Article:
niacin the adjunctive agent of choice on the basis 3. Brown G, Albers JJ, Fisher LD, et al. Regression of coronary
artery disease as a result of intensive lipid-lowering therapy in of the evidence. A decrease of 0.014 mm in the men with high levels of apolipoprotein B. N Engl J Med carotid intima–media thickness over 14 months 1990;323:1289-98.
does not necessarily merit changes in our lipid- 4. Taylor AJ, Sullenberger LE, Lee HJ, Lee JK, Grace KA. Arte-
rial Biology for the Investigation of the Treatment Effects of lowering guidelines at this time. However, in Reducing cholesterol (ARBITER) 2. Circulation 2004;110:3512-7. conjunction with another, smaller, recently pub- [Errata, Circulation 2004;110:3615, 2005;111(24):e446.] lished study involving magnetic resonance im- 5. Barter PJ, Caulfield M, Eriksson M, et al. Effects of torcetra-
pib in patients at high risk for coronary events. N Engl J Med aging of the carotid artery,14 for now, we would 2007;357:2109-22.
support the use of niacin as the preferred ad- 6. Sharma K, Blaha MJ, Blumenthal RS, Musunuru K. Clinical
junctive agent to be used in combination with and research applications of carotid intima-media thickness. the maximal dose of a potent statin in persons 7. Finn AV, Kolodgie FD, Virmani R. Correlation between ca-
who have low levels of HDL cholesterol and es- rotid intimal/medial thickness and atherosclerosis: a point of tablished cardiovascular disease. However, we view from pathology. Arterioscler Thromb Vasc Biol 2009 Au- await the completion of the definitive clinical tri- 8. Mackinnon AD, Jerrard-Dunne P, Sitzer M, Buehler A, von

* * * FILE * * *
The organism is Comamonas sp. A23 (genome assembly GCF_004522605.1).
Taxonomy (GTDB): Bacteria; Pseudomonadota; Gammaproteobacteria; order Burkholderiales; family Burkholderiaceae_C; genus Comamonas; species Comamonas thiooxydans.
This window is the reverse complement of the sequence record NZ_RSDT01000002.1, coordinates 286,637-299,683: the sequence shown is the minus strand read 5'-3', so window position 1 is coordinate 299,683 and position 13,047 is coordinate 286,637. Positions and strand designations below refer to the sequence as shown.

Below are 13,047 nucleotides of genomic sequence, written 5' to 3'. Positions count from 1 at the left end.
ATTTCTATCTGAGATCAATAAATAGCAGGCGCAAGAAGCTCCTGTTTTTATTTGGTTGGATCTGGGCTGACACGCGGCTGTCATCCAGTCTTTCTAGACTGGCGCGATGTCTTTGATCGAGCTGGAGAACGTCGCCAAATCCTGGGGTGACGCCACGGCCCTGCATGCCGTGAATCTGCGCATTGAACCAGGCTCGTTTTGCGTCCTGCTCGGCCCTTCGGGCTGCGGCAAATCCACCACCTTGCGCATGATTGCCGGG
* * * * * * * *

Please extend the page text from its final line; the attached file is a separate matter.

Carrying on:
Kegler S, Markus HS. Rates and determinants of site-specific In summary, the ARBITER 6–HALTS results progression of carotid artery intima-media thickness: the ca- rotid atherosclerosis progression study. Stroke 2004;35:2150-4.
are provocative and are an important contribu- 9. Kastelein JJ, Akdim F, Stroes ESG, et al. Simvastatin with or
tion to preventive cardiology research. However, without ezetimibe in familial hypercholesterolemia. N Engl J the secondary choices for optimizing cholesterol- Med 2008;358:1431-43. [Erratum, N Engl J Med 2008;358:1977.] 10. Crouse JR III, Raichlen JS, Riley WA, et al. Effect of rosuva-
lowering therapy, constituting part of the “C” statin on progression of carotid intima-media thickness in low- component of the “ABCDEs” of secondary pre- risk individuals with subclinical atherosclerosis: the METEOR vention of cardiovascular disease, should not Trial. JAMA 2007;297:1344-53.
11. Ridker PM, Danielson E, Fonesca FAH, et al. Rosuvastatin to
overshadow the importance of the rest of the prevent vascular events in men and women with elevated C-reac- ABCDEs: assessment of risk, antiplatelet therapy, tive protein. N Engl J Med 2008;359:2195-207.